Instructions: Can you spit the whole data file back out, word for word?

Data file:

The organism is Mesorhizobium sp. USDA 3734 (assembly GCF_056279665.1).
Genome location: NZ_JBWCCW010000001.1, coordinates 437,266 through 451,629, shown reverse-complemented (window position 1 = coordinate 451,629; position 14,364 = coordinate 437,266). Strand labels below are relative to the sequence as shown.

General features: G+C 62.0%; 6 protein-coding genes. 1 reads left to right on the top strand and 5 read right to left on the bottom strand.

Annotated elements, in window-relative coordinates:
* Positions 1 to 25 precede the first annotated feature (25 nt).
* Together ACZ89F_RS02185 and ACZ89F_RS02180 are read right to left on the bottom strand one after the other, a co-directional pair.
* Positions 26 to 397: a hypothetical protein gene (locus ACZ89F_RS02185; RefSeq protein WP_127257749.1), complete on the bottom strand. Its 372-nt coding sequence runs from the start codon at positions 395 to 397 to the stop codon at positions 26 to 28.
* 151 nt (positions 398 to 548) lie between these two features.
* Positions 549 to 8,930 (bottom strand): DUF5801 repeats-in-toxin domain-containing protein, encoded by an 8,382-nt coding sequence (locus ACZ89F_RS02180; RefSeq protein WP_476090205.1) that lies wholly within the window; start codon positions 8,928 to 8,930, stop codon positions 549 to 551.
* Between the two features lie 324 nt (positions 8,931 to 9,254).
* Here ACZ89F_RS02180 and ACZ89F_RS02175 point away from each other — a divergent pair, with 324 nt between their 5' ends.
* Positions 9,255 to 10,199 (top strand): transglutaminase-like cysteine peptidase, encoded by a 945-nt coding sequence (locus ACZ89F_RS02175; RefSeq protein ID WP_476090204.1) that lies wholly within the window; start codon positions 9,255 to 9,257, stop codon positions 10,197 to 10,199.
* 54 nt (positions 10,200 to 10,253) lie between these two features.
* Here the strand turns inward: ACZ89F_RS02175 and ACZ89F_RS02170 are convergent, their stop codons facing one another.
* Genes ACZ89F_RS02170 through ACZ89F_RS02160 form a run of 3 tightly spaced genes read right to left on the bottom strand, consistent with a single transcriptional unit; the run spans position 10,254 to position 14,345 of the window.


The organism is Mesorhizobium sp. USDA 3734 (assembly GCF_056279665.1).
Genome location: NZ_JBWCCW010000001.1, coordinates 437,266 through 451,629, shown reverse-complemented (window position 1 = coordinate 451,629; position 14,364 = coordinate 437,266). Strand labels below are relative to the sequence as shown.

General features: G+C 62.0%; 6 protein-coding genes. 1 reads left to right on the top strand and 5 read right to left on the bottom strand.

Annotated elements, in window-relative coordinates:
* Positions 1 to 25 precede the first annotated feature (25 nt).
* Together ACZ89F_RS02185 and ACZ89F_RS02180 are read right to left on the bottom strand one after the other, a co-directional pair.
* Positions 26 to 397: a hypothetical protein gene (locus ACZ89F_RS02185; RefSeq protein WP_127257749.1), complete on the bottom strand. Its 372-nt coding sequence runs from the start codon at positions 395 to 397 to the stop codon at positions 26 to 28.
* 151 nt (positions 398 to 548) lie between these two features.
* Positions 549 to 8,930 (bottom strand): DUF5801 repeats-in-toxin domain-containing protein, encoded by an 8,382-nt coding sequence (locus ACZ89F_RS02180; RefSeq protein WP_476090205.1) that lies wholly within the window; start codon positions 8,928 to 8,930, stop codon positions 549 to 551.
* Between the two features lie 324 nt (positions 8,931 to 9,254).
* Here ACZ89F_RS02180 and ACZ89F_RS02175 point away from each other — a divergent pair, with 324 nt between their 5' ends.
* Positions 9,255 to 10,199 (top strand): transglutaminase-like cysteine peptidase, encoded by a 945-nt coding sequence (locus ACZ89F_RS02175; RefSeq protein ID WP_476090204.1) that lies wholly within the window; start codon positions 9,255 to 9,257, stop codon positions 10,197 to 10,199.
* 54 nt (positions 10,200 to 10,253) lie between these two features.
* Here the strand turns inward: ACZ89F_RS02175 and ACZ89F_RS02170 are convergent, their stop codons facing one another.
* Genes ACZ89F_RS02170 through ACZ89F_RS02160 form a run of 3 tightly spaced genes read right to left on the bottom strand, consistent with a single transcriptional unit; the run spans position 10,254 to position 14,345 of the window.